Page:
As to not so obvious *gaming * of the Law / Rules the referee has to deal with what he finds. Time should certainly be accounted for either by adding on time or stopping the match clock. In NFHS the player has to be substituted whereas in FIFA removed until after play resumes and then when it is appropriate to allow the player back on.
Simulating an injury is a cautionable offence in both codes although it is extremely difficult to prove. I have seen players go down injured for no apparent reason only to find that the player had in fact an injury. A few seasons ago I recall an incident where two players went up for a ball, the ball was headed away and one player went down *injured*. I felt it was strange yet I stopped play and there was a moan by the opponents. The player got treatment and he has a gash on the back of his calf where in the air coming down the opponent caught him accidentally. I did not see that and it pointed out to me that injuries are not always obvious and it can be best to stop play to deal with it when the referee is uncertain of what happened.





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Answer provided by Referee Joe Manjone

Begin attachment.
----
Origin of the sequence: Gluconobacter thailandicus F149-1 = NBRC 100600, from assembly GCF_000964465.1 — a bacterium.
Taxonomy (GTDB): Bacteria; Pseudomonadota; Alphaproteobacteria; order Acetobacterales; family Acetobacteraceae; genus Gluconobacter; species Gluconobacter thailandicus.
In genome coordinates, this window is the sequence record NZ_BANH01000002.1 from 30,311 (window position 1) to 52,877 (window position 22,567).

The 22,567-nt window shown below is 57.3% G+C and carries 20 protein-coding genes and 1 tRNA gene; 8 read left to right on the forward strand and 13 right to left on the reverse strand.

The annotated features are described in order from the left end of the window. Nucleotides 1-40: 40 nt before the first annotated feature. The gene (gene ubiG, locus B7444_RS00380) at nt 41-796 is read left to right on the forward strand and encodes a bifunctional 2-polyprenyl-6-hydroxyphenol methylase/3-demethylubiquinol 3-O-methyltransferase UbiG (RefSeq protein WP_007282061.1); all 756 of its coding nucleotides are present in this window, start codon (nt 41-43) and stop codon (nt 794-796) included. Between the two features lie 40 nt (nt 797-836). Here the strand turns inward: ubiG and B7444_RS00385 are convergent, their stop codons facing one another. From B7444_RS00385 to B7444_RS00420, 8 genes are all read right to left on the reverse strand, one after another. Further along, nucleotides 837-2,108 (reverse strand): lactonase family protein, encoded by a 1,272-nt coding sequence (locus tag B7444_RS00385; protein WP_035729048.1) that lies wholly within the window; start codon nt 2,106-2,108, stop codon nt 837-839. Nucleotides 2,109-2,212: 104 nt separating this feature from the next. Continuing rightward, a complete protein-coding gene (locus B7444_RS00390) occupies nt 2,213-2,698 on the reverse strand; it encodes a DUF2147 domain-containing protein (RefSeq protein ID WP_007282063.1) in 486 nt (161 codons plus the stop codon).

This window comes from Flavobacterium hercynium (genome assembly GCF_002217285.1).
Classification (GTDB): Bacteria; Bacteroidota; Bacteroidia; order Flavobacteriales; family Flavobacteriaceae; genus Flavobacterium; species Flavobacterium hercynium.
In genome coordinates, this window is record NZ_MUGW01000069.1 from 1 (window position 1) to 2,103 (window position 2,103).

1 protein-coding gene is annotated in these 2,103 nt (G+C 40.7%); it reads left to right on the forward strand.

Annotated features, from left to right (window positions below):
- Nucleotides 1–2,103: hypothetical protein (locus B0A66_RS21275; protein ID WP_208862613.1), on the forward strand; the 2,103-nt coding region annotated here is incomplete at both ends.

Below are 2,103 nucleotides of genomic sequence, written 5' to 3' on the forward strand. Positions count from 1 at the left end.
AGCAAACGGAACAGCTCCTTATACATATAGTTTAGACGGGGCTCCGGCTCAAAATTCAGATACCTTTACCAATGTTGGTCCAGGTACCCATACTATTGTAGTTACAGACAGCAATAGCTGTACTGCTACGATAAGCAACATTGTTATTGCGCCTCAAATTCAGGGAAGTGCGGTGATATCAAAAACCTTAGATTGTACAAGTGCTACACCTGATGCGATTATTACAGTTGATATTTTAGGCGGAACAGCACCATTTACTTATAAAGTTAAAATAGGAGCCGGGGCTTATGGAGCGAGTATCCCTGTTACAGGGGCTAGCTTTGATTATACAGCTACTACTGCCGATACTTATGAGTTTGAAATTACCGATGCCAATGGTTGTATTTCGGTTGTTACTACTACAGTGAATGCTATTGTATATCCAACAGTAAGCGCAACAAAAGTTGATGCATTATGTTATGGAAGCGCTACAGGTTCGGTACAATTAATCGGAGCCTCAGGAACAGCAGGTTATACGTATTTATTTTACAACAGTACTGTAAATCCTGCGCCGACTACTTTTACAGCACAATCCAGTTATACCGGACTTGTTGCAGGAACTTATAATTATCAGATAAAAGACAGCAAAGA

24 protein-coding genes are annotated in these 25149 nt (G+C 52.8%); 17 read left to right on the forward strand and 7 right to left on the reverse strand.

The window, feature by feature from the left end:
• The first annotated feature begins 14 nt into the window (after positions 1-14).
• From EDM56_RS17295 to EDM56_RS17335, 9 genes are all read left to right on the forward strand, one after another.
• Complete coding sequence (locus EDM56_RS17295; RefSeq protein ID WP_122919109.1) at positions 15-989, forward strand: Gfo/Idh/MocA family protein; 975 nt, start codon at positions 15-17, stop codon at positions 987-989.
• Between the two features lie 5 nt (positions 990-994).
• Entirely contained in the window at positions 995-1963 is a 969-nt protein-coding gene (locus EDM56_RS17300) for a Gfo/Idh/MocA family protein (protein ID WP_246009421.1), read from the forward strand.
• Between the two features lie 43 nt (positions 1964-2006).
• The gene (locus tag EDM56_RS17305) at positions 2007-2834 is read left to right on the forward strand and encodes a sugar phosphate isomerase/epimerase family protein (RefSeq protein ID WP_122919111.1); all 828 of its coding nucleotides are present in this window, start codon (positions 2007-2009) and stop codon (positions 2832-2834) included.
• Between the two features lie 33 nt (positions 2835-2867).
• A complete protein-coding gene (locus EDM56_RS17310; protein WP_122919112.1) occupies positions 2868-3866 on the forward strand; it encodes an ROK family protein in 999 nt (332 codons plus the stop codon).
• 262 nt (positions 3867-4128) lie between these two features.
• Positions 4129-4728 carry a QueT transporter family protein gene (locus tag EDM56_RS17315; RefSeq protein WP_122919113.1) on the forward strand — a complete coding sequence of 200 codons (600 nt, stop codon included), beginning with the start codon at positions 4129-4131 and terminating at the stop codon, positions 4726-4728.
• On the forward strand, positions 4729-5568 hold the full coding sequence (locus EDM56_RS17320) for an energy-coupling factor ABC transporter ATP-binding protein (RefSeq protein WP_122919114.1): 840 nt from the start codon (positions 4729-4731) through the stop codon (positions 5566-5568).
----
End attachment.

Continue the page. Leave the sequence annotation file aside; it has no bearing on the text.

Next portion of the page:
Jason,

Please remember that one of the primary goals of high school sports is participant safety. If an apparent injury occurs the referee is to immediately stop the game. The referee can then check on the player, and if the player is indeed injured, the referee is to stop the clock and beckon the coach and/or trainer onto the field.

In high school play, protecting a player and/or getting an injured player needed medical attention are more important than allowing the game to continue so that a team may score a goal.

If after stopping the game for an injured player, the referee believes that the player was faking an injury, that player should be cautioned or if the faked injury was to stop a goal-scoring opportunity and a goal is not scored, disqualified.

When a player is injured and the referee blows the whistle and stops the clock, the injured player must leave the game and cannot return until the next legal opportunity to substitute.

Also, remember that if a game is stopped for an injury and neither team has clear possession, the game is started with a drop ball between two opponents. in high school play, dropping the ball to one team and telling them to kick the ball to the other team is not permitted.

If the game is stopped and one team is in clear possession, the game will be started with an indirect kick for that team from the spot of the ball when the game was stopped.

Please check out the 2019-2020 NFHS High School Rules change where dropping the ball after an injury stoppage is clarified.

I hope that you have a very successful Spring officiating season.